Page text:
The Other McCain

"One should either write ruthlessly what one believes to be the truth, or else shut up." — Arthur Koestler

Herman Cain Endorses Newt Gingrich

Posted on | January 29, 2012 | 29 Comments

NAPLES, Fla.
Does anyone else remember — because I do — how the Perrybots used to claim that anyone who supported Herman Cain was, in effect, supporting Mitt Romney? I even had friends who supported Perry tell me that Cain wasn’t “really” running for president but was aiming for a Cabinet position in a future Romney administration. Well, my friends owe me an apology now:

Former Republican presidential candidate Herman Cain endorsed Newt Gingrich Saturday at an event in West Palm Beach, Florida.
“I hereby officially and enthusiastically endorse Newt Gingrich for president of the United States,” Cain said during a meeting of the Palm Beach County Republican Party.
Cain cited the former House speaker’s “bold ideas” as the basis for his choice, saying Gingrich wasn’t afraid to propose big ideas that would benefit the nation, even if they invited the ridicule of his rivals.
“There are many reasons, but one of the biggest reasons is that I know that Speaker Gingrich is a patriot,” Cain said. “Speaker Gingrich is not afraid of bold ideas and I also know that Speaker Gingrich is running for president and going through this sausage grinder. I know what this sausage grinder is all about. I know that he is going through this sausage grinder because he cares about the future of the United States of America.”

Of course, the Perrybots won’t apologize for slandering Cain’s supporters. The Perrybots were wrong about everything, but they keep acting as if those of us who were right owe them an apology. I guess I should let it go, but I’m haunted by memories of their graceless arrogance.

At one point Saturday afternoon, I looked at the campaign schedule and thought about driving to West Palm Beach for that event where Cain endorsed Gingrich, but it was a two-and-a-half hour drive and I was too exhausted after a day spent coping with connectivity issues. So I took a four-hour nap, woke up and went to McDonald’s for a burger and fries.

Sunday there’s a noon Romney rally here in Naples that I’ll cover. The New York Times has a long article about how Team Romney fought back in Florida.

Comments

  • MrPaulRevere

    I think the whole concept of endorsement is overrated, to put it mildly. The notion that supporters of one candidate are waiting to be told whom to back after said candidate drops out is just silly, and it insults my intelligence. Cain supporters were an electic bunch who did not appreciate being told what to think or whom to vote for.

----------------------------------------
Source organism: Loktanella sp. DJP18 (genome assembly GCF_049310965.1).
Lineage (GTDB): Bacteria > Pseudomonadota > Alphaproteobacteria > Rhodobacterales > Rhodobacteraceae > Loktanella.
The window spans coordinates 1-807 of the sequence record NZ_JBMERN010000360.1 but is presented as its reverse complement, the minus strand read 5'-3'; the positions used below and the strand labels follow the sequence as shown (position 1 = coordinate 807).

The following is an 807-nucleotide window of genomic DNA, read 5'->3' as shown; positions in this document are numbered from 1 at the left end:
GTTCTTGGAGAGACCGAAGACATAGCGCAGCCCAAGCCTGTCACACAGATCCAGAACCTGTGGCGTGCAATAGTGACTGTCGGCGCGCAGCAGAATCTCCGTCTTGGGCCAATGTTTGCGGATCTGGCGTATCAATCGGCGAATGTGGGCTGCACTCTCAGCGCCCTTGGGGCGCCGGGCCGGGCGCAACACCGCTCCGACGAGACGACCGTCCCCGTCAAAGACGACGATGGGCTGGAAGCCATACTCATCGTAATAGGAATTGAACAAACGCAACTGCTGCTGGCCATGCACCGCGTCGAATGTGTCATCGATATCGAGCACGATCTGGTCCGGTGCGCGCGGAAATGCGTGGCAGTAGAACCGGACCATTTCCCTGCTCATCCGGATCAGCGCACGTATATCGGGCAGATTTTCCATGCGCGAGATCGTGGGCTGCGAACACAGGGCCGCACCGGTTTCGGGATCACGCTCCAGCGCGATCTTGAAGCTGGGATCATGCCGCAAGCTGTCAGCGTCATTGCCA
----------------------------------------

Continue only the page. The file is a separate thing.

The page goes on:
• http://profiles.yahoo.com/u/EU5DQWQTTHTPO4A4ZYSL3AAV2U Adjoran

    What happened to “the people” now?  I thought Cain had already endorsed US?

    I suggest a changed header – “Cain endorses Gingrich; Women, minorities, Stephen Colbert hardest hit.”

  • http://www.redstateeclectic.typepad.com AngelaTC

    Yes, I’ve often wondered about that too.   It always seems to be really exciting for the supporters of the candidate who is receiving the endorsement, but not much more.

  • K-Bob

    You’re just not getting with the “bot” program.

    Also, the annual “Conservatives are Stupid” research is out.  So joining a gang (of “bots”) is a natural thing to consider.

    We must celebrate our ethnic, “bot-hood” and get our own waiver from Obamacare.

  • Denverwindowwashing

    If things insult your intelligence, tell those things to $%# off, figuratively speaking.  E. Roosevelt said “No one can make you feel inferior without your consent.”  This lesson can be applied to letting things insult your intelligence; Unless being insulted is what you seek of course.

    Endorsements show a person with convictions as opposed to the fearful, frightened majority of folks.

    Our founding fathers perhaps could be said to have created the beginning of our Bill of Rights based on a man’s endorsement.

  • http://profiles.yahoo.com/u/EU5DQWQTTHTPO4A4ZYSL3AAV2U Adjoran

    Off topic – but at least in the state:  I see some of our usual conspiracy nutters are apoplectic about the Florida redistricting because Alan West is going to have a tougher district.  The exact charge is something like “the GOP establishment is screwing Alan West!”  It’s not only false, it’s ridiculous.

    Florida’s new reforms change how districts may be redrawn.  Gerrymandering is generally out; geographic and political boundaries are to be broadly respected, the number of voters in each district must be closer to exactly equal, AND it must pass muster with the Justice Department ’cause Reconstruction jes’ ain’t a-done yit.

    Math is hard, but we hold 19 of 25 seats now, and the state gets two new districts after the Census.  The lines had to be drawn to comply with the law.  It is mathematically required that several districts give up some of their Republican base areas and become more competitive so that we have a chance to snag the new ones.

    West’s district is surrounded by Democratic territory – with names familiar to those who remember 2000.  There is no way to redistrict at all in conformity with the new rules which would NOT involve him getting more Democrats in his district.